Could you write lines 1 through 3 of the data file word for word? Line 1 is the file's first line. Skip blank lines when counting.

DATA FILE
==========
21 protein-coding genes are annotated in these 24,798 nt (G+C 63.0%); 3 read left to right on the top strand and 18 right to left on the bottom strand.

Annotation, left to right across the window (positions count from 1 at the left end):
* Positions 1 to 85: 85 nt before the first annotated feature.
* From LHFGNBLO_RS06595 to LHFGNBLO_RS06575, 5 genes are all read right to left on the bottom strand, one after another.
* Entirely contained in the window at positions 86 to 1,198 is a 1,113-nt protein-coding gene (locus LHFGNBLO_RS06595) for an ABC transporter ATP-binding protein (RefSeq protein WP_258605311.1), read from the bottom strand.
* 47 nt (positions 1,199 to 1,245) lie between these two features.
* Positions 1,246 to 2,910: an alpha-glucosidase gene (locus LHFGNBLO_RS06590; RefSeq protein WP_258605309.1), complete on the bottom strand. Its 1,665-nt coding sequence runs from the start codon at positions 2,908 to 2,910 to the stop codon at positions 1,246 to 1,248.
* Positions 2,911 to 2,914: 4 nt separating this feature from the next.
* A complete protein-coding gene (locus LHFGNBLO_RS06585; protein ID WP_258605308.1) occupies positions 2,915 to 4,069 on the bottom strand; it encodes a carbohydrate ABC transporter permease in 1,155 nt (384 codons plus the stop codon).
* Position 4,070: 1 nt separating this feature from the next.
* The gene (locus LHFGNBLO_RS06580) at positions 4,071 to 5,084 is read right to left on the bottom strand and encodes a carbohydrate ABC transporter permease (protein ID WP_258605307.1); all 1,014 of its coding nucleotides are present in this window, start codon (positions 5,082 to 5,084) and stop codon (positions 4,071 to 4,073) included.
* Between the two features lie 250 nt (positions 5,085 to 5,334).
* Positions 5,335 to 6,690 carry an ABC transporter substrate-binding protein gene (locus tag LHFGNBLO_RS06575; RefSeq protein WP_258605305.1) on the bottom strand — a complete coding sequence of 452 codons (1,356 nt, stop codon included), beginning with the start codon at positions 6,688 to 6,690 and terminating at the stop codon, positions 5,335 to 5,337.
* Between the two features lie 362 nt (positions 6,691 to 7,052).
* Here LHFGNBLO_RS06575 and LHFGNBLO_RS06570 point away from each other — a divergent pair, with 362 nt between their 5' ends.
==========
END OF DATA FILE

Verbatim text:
21 protein-coding genes are annotated in these 24,798 nt (G+C 63.0%); 3 read left to right on the top strand and 18 right to left on the bottom strand.

Annotation, left to right across the window (positions count from 1 at the left end):
* Positions 1 to 85: 85 nt before the first annotated feature.